List of aggregators
The aggregators are similar to functions, but they benefit from a richer syntax with options. Below, we list the aggregators supported by Envision.
There are two main usages for aggregators, whether a join between tables is performed or not.
When there is no join, the general usage for an aggregator
u = agg(v) by [w1, w2, w3] sort [w4, w5] if c or x over [a .. b]
aggis the name of the aggregator.
byis an option indicating the groups to be used when aggregating. It is possible to aggregate against one or more values.
sortis an option indicating the sorting order to be used when aggregating. It is possible to sort against one or more values.
ifis an aggregator filter. When present, all lines that are
falseare omitted from the aggregation.
oris an option indicating the value to return if the group is empty.
overis an option used to define an aggregation time-span, with boundaries relative to the date of the target line.
by is not specified, the grouping happens according to the context, typically using the left-side of the statement in the case of an assignment. It is possible to list multiple variables after
by; if only one variable is used, then the parentheses are not required.
sort option has typically no impact on most aggregators, e.g.
max, because those operators do not depend on any sort order in the first place. However, we suggest to leverage this option with
if is not specified, all lines are included that are equivalent to
or is not specified, default values are returned when the grouping is empty:
0 (zero) for number,
false for Booleans, the empty string for text and the zero distribution for distributions.
over option is available when aggregating data into a calendar table (see also Calendar tables). The boundaries of the time interval are expressed in days, weeks or months and they are inclusive. For example, considering a table Day, the option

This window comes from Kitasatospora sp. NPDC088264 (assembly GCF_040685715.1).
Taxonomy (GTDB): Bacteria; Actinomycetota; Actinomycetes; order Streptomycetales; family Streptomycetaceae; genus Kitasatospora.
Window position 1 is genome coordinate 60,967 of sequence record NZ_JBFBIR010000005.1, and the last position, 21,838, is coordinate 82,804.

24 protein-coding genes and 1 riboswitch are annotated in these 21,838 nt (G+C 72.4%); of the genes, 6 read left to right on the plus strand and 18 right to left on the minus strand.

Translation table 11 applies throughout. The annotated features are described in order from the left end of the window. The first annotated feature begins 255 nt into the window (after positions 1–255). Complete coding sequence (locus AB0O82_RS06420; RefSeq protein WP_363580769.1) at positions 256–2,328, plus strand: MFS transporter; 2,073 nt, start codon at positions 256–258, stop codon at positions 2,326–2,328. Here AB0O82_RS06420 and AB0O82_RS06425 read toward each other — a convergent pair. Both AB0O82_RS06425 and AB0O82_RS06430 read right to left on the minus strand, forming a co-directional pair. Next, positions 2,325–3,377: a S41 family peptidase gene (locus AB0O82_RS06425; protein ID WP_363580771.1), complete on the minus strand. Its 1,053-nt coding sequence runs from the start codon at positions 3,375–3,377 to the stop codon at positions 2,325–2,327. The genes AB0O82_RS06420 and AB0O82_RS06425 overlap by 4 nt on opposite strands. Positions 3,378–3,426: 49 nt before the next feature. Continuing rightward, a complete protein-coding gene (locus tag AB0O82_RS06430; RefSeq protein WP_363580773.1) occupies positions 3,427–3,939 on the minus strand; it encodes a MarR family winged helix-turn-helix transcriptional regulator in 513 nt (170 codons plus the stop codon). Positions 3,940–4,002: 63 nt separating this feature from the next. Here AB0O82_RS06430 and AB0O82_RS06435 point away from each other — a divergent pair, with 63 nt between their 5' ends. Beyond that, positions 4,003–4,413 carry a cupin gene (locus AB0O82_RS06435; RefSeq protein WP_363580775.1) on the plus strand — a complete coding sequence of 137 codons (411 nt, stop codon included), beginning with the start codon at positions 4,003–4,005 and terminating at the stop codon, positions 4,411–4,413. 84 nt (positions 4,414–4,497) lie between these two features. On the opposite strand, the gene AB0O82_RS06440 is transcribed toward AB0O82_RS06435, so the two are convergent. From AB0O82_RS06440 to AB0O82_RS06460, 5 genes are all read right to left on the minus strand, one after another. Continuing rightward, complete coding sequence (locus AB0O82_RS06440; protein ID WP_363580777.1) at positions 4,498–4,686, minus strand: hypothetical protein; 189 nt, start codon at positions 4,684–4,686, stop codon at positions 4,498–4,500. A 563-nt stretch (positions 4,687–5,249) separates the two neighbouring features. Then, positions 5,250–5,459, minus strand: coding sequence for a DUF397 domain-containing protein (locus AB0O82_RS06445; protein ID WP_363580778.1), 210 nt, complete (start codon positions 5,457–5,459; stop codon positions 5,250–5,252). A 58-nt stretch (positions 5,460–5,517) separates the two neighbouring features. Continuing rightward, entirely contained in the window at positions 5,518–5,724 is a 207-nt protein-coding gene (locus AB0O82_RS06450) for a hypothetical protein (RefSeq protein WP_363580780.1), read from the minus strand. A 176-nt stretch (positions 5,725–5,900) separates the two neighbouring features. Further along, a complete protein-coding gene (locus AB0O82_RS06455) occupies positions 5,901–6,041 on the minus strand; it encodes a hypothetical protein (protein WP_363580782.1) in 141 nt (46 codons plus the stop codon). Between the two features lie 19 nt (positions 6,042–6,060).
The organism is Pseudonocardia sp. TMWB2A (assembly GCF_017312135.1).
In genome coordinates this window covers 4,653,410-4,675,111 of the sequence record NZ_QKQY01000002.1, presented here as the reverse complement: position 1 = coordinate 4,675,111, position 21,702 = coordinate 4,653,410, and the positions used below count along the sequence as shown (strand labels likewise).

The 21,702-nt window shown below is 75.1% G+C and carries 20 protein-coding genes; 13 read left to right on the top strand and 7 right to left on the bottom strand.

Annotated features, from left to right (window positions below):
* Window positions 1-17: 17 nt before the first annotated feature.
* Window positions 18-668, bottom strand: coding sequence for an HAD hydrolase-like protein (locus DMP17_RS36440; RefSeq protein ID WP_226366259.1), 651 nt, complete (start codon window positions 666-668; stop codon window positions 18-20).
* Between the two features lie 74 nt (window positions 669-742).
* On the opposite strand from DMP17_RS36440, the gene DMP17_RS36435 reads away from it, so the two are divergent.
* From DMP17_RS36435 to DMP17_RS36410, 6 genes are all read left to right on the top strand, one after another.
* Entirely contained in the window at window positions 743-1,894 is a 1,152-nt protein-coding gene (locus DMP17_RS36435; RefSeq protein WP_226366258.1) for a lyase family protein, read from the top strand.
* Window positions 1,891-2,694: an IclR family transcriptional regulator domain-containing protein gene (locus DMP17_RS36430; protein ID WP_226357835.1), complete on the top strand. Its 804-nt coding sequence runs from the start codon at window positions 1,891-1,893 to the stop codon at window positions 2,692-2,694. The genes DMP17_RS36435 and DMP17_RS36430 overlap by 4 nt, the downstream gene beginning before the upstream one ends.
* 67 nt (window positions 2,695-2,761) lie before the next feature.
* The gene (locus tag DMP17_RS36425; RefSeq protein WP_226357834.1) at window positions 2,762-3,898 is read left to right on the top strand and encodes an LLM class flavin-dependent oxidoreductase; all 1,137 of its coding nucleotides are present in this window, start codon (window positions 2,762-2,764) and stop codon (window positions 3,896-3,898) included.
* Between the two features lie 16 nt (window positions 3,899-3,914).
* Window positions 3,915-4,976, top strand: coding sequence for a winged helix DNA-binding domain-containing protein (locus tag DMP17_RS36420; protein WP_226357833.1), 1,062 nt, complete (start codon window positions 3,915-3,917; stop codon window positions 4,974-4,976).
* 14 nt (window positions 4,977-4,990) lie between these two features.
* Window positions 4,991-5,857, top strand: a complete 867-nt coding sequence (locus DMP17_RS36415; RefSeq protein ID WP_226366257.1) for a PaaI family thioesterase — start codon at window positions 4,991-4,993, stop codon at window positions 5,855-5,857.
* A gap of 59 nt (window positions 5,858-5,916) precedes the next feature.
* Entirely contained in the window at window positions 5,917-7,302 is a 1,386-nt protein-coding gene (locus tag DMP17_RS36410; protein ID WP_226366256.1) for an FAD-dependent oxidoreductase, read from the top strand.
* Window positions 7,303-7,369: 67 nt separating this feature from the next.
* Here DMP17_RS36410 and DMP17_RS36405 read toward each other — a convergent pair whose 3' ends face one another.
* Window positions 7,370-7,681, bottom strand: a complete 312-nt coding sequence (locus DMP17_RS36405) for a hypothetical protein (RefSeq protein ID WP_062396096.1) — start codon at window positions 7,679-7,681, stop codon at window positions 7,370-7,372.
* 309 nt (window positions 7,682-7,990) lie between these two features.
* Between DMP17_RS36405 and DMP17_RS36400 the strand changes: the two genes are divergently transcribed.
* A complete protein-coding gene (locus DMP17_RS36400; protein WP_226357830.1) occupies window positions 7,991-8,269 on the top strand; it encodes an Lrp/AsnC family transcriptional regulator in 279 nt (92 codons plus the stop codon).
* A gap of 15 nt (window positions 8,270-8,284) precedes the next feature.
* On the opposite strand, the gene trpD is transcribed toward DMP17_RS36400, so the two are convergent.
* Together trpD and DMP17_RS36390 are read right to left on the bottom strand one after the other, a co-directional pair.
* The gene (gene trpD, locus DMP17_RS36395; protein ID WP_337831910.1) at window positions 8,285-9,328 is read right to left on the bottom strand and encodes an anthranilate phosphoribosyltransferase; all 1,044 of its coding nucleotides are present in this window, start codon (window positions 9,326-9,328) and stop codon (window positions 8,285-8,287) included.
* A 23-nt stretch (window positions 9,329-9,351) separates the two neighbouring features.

over [-5 .. 0] will perform an aggregation over 6 days, namely the day of the target line and the 5 previous days.
Aggregation with table joins
The general syntax for this second case is similar but different to the one described above:
u = agg(v) by [w1, w2, w3] sort [w4, w5] if c at [z1, z2, z3] or x
at option indicates the groups used when joining the tables. Note that there must be a one-to-one correspondence between these groups and the groups used in the
by option. As a consequence, the
by option is mandatory and the number of entries specified in the
by and in the
at options must be identical.
The most commonly used aggregators are:
avg: numeric argument only, returns the average line value.
count: counts the number of lines that are either
true(Booleans) or non-zero (numbers) or non-empty (text).
distinct: counts the number of distinct values.
first: returns the value associated to the earliest line, as defined per the
last: returns the value associated to the latest line, as defined per the
max: returns the highest value.
median: behaves like the MEDIAN function in Excel.
min: returns the lowest value.
product: numeric argument only, returns the product of line values.
ratio: returns the percentage (between 0 and 1) of Booleans that are true, or of numbers that are non-zero. The ratio of an empty group is 1.
same: expects all the grouped values to be identical (fails otherwise) and returns this value.
sum: numeric argument only, returns the sum of line values.
The aggregators below returns a Boolean value:
trueif all the input lines are
falseif all the input lines are
trueif there is at least one line passed to the aggregator.
These aggregators apply only to tables that benefit from a
latest(cross-table, special case): returns the most recent value observed.
latestis not compatible with any of the available options.
The aggregators below provide statistical calculations:
entropy: returns the Shannon Entropy of the group. The value is returned expressed in shannons.
mode: similar to the MODE function in Excel. In the case where more than one value have the highest number of occurrences, the aggregator returns the smallest of these values (different from Excel). If the input values are Booleans, “false” is taken as the smallest value.
percentile: similar to the PERCENTILE.INC function in Excel. It requires two arguments: a vector of data and a number representing the percentile target (included between 0 and 1).
stdev: similar to the STDEV function in Excel.
stdevp: similar to the STDEV.P function in Excel.
Distributions can be generated through aggregation (see also algebra of distributions):
ranvar(T.X): returns the empirical distribution of the associated random variable, using the numeric observations provided in the input vector.
sumr: returns the sum of additive convolutions of random variables. Just like
sum()is the aggregator associated to the
+operator, the aggregator
sumr()is associated to the